A bike like this is designed to take you places in style and comfort. Honestly, I get a little jealous when bikes like this go out the door. It makes me dream of those perfect days on the road, when things are a lot simpler. When all there is to do is camp, eat, ride, and watch the beautiful scenery roll by at 12 miles an hour...

Off-road touring w/bullmoose stem

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Wrapped up another project. This one's an off-road capable touring rig. TIG welded and designed to fit 700x50c tires, with disc brakes and a full compliment of braze-ons for all the necessary racks and fenders and bolt on bits. The standout here, though, is the custom made stem. It's a bullmoose style threadless stem matched up to a set of moto handlebars. Just gives everything the right amount of panache to make this bike super awesome. 

enduro allroad enduro, pt. 2

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Chocolatey brown with gold decals. The finish on the fillets came out looking spectacular, if I do say so myself. Custom cut goat headbadge, as requested by the customer. Clearances for 27.5x2.25" tires. Thru axles front and rear. Slider dropouts for versatility. And to top it all off, some custom fabricated accessories: stem, decaleur, and front rack with removable lowriders. One sexy sexy looking bike.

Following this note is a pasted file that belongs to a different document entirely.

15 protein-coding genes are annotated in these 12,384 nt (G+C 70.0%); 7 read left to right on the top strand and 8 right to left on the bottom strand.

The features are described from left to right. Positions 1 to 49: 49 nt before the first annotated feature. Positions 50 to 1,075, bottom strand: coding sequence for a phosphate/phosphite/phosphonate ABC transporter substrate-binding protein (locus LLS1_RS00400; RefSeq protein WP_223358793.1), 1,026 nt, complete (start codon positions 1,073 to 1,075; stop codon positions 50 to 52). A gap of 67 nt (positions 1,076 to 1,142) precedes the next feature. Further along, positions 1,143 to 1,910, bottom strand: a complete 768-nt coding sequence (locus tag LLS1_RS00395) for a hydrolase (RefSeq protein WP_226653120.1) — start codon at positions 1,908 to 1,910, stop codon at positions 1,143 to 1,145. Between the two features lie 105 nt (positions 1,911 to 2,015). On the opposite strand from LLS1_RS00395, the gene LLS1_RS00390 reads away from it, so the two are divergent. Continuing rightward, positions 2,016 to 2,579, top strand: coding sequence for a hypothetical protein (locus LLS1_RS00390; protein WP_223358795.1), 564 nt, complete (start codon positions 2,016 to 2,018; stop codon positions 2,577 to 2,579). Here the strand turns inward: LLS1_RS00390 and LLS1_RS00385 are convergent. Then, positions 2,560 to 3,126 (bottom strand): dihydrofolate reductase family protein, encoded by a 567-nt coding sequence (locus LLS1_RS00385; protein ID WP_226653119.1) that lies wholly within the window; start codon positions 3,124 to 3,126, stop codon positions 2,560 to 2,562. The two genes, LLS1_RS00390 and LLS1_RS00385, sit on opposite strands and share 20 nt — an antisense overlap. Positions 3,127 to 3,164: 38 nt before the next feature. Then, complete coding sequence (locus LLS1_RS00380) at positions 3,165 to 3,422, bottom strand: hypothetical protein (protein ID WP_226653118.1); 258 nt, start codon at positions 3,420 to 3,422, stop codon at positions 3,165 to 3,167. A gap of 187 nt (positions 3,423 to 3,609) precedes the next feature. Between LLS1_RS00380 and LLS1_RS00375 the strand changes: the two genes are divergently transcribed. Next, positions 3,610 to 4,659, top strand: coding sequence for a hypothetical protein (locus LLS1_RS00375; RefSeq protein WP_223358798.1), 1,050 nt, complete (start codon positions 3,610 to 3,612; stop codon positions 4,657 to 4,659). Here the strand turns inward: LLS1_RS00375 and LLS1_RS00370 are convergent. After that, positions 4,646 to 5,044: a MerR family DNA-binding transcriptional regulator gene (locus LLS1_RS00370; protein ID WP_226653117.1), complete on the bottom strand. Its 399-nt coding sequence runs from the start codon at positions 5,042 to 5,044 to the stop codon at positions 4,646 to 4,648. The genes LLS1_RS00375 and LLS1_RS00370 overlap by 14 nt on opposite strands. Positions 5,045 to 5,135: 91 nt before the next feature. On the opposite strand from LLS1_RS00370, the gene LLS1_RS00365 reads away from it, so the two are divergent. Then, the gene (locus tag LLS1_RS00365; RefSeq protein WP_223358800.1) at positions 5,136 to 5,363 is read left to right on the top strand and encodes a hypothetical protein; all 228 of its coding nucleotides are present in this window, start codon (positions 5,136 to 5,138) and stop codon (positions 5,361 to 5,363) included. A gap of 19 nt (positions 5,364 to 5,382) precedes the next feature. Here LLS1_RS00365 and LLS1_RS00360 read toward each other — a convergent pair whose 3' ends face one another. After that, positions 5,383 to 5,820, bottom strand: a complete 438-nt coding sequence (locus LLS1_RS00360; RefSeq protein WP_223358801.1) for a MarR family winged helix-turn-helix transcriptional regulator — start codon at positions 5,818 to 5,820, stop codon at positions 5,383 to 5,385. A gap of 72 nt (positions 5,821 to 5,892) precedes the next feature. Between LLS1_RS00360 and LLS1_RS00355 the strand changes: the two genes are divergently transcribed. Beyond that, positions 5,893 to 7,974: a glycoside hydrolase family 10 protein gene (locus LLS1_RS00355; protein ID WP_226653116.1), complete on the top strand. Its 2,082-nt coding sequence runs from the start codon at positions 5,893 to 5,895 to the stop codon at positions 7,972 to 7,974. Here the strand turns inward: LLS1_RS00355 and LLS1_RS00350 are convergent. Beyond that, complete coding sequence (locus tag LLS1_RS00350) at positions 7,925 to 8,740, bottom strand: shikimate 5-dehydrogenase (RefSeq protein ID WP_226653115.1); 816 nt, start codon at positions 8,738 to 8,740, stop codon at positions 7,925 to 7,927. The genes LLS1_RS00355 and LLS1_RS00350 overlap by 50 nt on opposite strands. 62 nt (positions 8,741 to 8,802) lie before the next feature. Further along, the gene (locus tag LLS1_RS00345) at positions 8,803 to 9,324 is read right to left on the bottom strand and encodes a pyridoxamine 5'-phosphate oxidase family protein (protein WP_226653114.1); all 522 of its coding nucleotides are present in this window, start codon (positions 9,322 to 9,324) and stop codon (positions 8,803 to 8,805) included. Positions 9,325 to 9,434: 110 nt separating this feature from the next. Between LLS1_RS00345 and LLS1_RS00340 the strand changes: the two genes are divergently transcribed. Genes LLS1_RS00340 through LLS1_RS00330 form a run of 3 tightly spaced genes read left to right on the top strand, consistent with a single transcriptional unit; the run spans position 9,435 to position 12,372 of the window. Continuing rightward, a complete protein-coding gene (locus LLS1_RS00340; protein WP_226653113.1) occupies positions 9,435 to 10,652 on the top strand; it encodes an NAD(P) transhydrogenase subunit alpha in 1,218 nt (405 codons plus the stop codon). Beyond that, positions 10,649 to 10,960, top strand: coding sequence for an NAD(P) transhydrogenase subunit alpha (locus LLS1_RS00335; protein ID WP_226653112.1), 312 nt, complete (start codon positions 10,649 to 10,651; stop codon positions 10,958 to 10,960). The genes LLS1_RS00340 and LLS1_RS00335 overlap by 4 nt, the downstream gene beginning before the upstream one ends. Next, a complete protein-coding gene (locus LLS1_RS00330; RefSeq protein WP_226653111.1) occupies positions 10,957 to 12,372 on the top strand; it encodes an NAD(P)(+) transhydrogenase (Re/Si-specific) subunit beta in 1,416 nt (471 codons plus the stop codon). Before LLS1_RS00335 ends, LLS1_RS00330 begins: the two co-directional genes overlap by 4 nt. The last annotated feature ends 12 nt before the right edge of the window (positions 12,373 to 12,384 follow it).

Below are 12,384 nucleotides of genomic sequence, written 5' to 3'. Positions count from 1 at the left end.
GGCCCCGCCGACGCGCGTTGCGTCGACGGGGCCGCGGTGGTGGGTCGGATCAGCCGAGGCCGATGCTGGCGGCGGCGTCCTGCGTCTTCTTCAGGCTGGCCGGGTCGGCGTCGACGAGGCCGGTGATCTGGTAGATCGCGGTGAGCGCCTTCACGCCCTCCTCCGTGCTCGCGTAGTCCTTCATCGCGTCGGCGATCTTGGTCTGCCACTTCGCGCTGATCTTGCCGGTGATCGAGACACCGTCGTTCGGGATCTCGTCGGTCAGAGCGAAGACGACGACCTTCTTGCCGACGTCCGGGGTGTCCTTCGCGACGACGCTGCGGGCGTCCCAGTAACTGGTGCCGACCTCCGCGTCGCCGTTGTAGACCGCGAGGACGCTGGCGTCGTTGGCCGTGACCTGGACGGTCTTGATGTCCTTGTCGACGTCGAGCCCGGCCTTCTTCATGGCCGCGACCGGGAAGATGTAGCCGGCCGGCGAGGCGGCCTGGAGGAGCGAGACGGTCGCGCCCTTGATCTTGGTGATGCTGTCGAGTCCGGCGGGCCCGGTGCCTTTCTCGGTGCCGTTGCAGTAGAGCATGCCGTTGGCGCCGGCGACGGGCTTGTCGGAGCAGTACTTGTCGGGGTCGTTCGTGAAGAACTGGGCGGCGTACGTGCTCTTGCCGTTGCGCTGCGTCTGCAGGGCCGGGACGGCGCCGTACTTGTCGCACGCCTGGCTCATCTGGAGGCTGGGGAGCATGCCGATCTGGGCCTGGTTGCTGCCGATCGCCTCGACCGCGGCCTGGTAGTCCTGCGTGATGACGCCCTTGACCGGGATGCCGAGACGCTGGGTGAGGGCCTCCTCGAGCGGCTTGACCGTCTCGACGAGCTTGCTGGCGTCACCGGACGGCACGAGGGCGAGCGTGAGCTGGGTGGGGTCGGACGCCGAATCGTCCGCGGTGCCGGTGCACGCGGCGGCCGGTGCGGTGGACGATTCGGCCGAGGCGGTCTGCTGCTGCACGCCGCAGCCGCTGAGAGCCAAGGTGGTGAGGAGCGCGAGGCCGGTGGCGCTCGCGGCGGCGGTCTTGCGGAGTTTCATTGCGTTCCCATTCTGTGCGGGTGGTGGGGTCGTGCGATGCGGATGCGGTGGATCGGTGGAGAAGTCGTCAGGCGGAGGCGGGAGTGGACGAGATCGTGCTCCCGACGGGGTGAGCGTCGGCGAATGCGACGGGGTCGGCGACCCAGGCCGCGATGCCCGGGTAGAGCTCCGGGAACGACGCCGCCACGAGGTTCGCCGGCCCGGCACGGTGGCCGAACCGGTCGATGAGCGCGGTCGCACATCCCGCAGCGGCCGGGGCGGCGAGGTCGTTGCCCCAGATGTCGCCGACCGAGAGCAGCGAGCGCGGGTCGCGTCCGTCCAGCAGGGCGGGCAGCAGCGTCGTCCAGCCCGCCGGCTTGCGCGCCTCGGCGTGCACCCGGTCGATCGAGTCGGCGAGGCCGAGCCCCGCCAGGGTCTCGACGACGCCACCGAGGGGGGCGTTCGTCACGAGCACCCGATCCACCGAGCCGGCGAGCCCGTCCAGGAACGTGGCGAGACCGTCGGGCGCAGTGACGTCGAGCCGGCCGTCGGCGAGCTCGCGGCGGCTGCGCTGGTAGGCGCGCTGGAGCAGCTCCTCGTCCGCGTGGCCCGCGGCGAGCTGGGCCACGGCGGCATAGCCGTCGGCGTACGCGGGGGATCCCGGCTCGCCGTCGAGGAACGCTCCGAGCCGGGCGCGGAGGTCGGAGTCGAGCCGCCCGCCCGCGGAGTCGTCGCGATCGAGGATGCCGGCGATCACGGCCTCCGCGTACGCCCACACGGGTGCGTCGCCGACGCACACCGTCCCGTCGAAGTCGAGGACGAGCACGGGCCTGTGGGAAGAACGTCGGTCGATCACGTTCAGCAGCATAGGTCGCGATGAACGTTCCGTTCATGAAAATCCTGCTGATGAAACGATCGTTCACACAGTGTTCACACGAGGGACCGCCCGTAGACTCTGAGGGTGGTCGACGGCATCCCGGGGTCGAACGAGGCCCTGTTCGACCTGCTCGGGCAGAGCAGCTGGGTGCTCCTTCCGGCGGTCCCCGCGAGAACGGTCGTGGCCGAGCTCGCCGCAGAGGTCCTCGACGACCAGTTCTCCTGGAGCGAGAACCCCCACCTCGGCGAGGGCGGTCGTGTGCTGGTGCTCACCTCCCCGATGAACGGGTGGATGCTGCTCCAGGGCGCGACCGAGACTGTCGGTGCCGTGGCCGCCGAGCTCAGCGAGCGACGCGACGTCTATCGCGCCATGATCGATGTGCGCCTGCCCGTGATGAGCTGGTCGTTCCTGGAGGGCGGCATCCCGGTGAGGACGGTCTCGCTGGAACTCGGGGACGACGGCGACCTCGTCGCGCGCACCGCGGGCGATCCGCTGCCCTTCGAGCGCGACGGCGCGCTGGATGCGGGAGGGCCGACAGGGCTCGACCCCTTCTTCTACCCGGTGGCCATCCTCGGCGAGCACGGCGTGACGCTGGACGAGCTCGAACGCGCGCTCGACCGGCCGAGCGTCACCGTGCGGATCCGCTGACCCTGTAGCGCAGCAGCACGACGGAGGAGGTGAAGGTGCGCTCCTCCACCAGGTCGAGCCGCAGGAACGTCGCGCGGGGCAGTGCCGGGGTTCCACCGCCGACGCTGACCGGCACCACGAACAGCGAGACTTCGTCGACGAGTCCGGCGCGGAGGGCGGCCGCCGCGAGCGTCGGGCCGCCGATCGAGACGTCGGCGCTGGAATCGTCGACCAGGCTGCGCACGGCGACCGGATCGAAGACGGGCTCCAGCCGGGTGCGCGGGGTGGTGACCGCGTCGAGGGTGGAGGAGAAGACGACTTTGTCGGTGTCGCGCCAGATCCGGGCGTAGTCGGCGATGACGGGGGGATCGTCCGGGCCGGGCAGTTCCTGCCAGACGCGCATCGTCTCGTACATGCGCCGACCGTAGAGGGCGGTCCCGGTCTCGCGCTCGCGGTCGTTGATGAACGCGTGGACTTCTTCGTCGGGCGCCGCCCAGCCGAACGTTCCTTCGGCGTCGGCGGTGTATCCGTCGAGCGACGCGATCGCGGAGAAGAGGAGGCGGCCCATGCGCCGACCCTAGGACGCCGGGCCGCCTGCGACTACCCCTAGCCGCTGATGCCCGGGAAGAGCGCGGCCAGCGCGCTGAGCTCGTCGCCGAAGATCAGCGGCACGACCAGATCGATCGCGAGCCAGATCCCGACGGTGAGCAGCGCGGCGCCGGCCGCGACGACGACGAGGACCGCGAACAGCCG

But in my humble opinion, none of that is the important part. The important things are that the frameset is well fabricated, it'll fit the customer like a custom tailored suit, and that it is designed to do the things that he wants it to do. 

Even with all the different kinds of production bicycles out there these days, there is still a niche for custom built bikes. Bikes that do something a little bit different, fit a little bit better, please the eye just a little more. Bikes that appease the need to stand out from the crowd a little. Bikes that will take you just that much further off the beaten path than anything else out there...

do something, then do it five more times, pt. 2

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Keeping at it. Nearly done at this point. Only have to double check the alignment on the forks. And then we can put them to bed. (Or send them off to the powder coater as it may be).